What?  That’s not how you make anything.  That’s not even how you make cement.  And he didn’t say make, he said raise.  Bradbury was a great prose stylist, but some of his dialogue is just painful.

As Charles passes the playground that night. he sees Steve running around having fun with the other kids.  He chews Carol out for bringing him and picks him up in his arms.  Again a kid calls his name.  Charles recognizes it as Ralph who bullied him as a kid.

That night after PTSDing over his childhood, Charles goes back to the playground.  He sees 12 year old Ralph and runs home.

The next night — or maybe it’s the same night; who the hell knows?  This playground only seems to be open sunset to sunrise — when they get to the playground, all the kids stop and stare at them.  And I can’t stress enough how hideous these kids are.  If there were a juvie version of Escape From New York, this would be it.

What happened next actually shocked me.  I expected a long-winded soliloquy from Bradbury on the innocence of children.  Actually, I got some interesting imagery and a body swap between Charles and Steve.  Charles, now in Steve’s body, is once again chased up the monkey bars and the kids are poking at him.

I was surprised again.  I expected Steve, now in Charles’s body, to rescue li’l Charles.  But no.  He mills around, does a little swinging on the swing set.  Makes his way toward the gate, and leaves.  What do you expect, he’s just a dopey little kid.

This was peak-Shatner, filmed between Star Trek III and IV.  Yeah, you get the breathy pauses and the permed brown toupee, but people forget how good an actor he was.  The image of him, with Steve’s katra in him is tough to shake.  The easiest thing would have been for Bradbury to have him go save Steve, they switch back, and have a good cry.  However, with the mind and soul of a six year old, the Charles-body doesn’t know what to do.  He stays away from the crowd.  Maybe he doesn’t fully understand what is happening.  He plays a little by himself, then gets bored and leaves.

Maybe a little too melodramatic, but one of RBT’s better episodes.  It certainly would have made a better debut than Marionettes, Inc.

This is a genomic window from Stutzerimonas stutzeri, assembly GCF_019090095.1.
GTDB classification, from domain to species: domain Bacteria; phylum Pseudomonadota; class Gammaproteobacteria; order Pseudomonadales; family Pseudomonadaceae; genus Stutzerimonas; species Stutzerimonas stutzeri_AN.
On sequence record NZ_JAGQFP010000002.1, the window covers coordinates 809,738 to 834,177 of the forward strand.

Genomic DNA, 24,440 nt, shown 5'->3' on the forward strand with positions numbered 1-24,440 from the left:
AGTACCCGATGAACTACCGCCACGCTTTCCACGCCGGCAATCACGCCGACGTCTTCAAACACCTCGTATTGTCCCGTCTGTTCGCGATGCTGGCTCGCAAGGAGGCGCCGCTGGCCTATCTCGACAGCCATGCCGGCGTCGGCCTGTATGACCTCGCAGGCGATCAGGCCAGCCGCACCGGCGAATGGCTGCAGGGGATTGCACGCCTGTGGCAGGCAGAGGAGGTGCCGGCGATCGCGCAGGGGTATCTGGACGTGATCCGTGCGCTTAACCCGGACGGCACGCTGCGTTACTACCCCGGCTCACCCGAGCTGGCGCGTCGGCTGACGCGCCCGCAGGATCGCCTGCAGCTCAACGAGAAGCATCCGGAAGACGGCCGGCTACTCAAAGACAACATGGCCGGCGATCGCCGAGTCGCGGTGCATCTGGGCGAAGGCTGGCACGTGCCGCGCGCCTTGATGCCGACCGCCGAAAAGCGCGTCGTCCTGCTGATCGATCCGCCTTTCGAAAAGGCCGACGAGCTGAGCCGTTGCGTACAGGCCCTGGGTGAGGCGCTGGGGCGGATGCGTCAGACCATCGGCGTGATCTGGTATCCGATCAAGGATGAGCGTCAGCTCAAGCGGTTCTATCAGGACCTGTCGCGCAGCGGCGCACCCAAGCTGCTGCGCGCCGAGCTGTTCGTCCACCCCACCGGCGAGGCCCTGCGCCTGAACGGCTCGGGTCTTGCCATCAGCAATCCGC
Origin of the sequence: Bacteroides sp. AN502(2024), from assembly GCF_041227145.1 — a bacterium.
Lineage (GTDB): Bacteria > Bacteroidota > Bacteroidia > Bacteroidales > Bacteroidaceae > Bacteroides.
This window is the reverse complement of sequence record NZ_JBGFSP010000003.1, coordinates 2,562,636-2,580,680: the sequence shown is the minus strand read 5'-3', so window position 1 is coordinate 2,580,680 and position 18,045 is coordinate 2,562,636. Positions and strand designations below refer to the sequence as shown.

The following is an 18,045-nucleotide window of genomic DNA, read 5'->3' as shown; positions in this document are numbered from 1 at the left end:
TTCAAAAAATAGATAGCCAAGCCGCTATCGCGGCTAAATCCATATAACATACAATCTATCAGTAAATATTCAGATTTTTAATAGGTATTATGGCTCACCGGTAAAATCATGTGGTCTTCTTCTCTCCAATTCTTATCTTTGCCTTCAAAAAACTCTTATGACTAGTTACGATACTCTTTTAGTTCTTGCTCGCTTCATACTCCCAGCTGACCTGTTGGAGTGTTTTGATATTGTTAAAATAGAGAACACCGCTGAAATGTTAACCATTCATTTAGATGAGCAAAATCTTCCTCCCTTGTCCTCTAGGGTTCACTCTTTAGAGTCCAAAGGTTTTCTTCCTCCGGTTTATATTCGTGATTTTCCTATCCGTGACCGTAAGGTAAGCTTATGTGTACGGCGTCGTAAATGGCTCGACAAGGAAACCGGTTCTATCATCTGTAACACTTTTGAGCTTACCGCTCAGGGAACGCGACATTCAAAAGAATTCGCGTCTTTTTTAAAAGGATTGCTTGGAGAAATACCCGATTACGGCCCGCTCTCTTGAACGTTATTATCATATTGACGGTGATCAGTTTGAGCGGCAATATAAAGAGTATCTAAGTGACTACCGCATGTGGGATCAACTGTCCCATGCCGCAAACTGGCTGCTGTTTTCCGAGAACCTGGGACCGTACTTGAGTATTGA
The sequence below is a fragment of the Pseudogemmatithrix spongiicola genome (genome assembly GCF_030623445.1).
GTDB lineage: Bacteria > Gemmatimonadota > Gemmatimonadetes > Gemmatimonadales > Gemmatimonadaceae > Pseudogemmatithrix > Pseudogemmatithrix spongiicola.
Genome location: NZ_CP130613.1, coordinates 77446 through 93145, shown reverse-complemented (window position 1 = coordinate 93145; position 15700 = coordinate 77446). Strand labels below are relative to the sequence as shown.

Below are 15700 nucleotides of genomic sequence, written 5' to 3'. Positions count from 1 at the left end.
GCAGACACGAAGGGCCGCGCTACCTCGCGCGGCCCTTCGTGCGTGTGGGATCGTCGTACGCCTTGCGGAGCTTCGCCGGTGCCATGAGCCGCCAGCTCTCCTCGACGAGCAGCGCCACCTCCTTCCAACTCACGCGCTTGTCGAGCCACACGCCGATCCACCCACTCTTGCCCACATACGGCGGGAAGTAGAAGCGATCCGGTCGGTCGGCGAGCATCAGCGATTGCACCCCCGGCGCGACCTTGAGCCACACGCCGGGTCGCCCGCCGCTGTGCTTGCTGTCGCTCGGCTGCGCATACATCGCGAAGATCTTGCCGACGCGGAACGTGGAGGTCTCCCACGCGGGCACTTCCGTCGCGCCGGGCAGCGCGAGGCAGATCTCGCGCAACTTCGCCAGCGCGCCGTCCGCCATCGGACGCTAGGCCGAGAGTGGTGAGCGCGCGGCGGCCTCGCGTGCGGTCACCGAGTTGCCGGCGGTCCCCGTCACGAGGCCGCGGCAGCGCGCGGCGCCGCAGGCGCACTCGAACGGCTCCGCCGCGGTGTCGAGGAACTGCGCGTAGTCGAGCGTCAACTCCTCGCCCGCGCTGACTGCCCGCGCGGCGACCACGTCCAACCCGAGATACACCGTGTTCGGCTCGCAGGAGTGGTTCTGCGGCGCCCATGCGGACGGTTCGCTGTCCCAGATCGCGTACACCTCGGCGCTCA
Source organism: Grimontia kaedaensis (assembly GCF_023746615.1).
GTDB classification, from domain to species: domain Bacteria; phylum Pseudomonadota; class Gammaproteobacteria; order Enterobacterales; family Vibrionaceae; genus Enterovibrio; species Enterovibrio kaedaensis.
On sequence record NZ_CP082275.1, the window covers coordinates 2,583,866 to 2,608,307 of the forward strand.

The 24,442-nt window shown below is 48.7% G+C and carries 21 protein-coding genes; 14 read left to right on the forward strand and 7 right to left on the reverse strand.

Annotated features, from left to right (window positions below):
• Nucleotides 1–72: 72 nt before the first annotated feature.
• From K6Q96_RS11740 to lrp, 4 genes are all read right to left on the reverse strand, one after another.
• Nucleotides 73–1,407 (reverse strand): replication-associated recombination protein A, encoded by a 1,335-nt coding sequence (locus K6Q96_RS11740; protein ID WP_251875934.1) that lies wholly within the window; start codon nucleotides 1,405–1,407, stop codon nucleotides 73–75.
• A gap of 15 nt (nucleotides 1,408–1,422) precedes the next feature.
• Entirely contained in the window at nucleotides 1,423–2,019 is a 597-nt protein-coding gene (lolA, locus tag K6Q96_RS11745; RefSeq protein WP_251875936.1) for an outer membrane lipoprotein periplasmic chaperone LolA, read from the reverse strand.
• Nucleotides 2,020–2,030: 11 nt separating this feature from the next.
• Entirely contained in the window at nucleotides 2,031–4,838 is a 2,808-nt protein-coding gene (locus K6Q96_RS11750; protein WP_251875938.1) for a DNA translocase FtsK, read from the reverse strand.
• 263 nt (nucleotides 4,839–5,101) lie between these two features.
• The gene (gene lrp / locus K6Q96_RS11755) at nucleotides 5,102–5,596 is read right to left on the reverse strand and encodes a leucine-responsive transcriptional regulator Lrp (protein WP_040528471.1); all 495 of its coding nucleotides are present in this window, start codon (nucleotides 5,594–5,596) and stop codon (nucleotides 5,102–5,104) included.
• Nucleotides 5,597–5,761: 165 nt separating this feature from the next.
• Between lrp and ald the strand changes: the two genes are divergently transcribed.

Other Stuff:


Ray Bradbury Theater – Marionettes, Inc. (05/21/85)

Annoying preface:  

I started this blog because I spent $9 on a box set of this series, and bailed after one season. Determined to get my money’s worth, I needed something to force me to watch every remaining episode.  I started with the first episode I had not seen, Season 2’s The Fruit at the Bottom of the Bowl.  With the unexpected deletion of Science Fiction Theatre from You Tube for copyright and presumably humanitarian reasons, I have opted to complete the coverage of RBT. [1]

Annoying commentary:

John Braling (the insufferable James Coco) is trying to eat breakfast, but his pestering wife won’t shut the hell up.  Like one of those Alfred Hitchcock Presents wives, she just goes on and on (i.e. asks for it).  To be fair, all of her yapping is about making him a nice breakfast and getting him out the door dressed warmly for work.  Also like AHP, she tempts fate by asking, “What would you do without me?”

Surely you can’t be serious.

When Braling starts up his computer at work, it seems to have been hijacked by Marionettes, Inc.  Misc personal information scrolls up the screen.  He later picks up a newspaper [2] at the newsstand and there is a Marionettes, Inc business card attached.  At lunch, the waiter brings his bill and there is a Marionettes, Inc. card attached.  He demonstrates a 1985 laptop at a client’s office and the Marionettes Inc. logo comes up again with his personal information.  Most embarrassing: it states his favorite show is Wheel of Fortune.